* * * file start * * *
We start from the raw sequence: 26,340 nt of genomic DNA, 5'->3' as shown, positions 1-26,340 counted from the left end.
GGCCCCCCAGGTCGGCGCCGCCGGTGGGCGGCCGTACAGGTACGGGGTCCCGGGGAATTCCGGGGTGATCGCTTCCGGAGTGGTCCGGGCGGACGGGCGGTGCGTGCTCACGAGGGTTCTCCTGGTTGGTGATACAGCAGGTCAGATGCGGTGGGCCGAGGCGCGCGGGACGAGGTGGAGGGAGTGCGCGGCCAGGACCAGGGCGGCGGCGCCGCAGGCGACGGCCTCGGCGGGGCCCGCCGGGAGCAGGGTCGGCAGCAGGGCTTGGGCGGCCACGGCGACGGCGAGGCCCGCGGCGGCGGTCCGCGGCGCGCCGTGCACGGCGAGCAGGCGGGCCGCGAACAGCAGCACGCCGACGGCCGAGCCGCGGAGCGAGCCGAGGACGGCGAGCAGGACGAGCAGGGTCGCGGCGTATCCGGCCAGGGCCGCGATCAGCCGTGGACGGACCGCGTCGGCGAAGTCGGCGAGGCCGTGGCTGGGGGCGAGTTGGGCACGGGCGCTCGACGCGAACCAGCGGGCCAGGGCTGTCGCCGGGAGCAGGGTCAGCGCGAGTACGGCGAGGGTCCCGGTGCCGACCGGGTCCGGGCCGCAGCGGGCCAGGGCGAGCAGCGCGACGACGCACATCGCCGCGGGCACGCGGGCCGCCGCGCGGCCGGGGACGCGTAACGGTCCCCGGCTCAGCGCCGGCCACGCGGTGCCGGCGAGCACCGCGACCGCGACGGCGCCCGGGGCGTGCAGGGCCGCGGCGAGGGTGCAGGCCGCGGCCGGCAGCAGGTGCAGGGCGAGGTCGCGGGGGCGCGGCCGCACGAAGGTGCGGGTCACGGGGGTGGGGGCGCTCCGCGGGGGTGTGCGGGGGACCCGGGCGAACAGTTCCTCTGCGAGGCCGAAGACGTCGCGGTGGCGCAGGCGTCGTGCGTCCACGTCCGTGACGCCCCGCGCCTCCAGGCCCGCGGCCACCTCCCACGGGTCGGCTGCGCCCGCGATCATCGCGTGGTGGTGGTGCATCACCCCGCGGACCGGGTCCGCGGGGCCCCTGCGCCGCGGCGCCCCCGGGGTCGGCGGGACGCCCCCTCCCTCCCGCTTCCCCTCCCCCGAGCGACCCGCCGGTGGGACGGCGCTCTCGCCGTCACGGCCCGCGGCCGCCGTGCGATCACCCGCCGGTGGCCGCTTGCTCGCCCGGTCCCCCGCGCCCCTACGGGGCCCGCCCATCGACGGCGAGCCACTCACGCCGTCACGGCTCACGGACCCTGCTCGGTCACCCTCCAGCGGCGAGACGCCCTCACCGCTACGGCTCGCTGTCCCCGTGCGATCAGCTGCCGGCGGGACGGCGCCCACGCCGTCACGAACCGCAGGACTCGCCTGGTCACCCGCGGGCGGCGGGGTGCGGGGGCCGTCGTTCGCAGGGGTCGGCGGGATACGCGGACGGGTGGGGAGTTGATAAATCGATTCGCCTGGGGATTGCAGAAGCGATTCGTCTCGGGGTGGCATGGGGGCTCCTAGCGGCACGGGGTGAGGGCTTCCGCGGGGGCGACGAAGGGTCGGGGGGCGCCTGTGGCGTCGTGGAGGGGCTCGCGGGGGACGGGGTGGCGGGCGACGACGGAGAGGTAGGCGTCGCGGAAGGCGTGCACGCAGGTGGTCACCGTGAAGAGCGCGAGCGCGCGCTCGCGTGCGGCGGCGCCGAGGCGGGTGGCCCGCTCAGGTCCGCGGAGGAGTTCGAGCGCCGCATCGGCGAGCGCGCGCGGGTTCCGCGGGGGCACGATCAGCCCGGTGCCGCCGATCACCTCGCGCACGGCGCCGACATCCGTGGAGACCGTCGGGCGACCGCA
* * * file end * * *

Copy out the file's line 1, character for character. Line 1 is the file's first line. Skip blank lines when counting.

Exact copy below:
We start from the raw sequence: 26,340 nt of genomic DNA, 5'->3' as shown, positions 1-26,340 counted from the left end.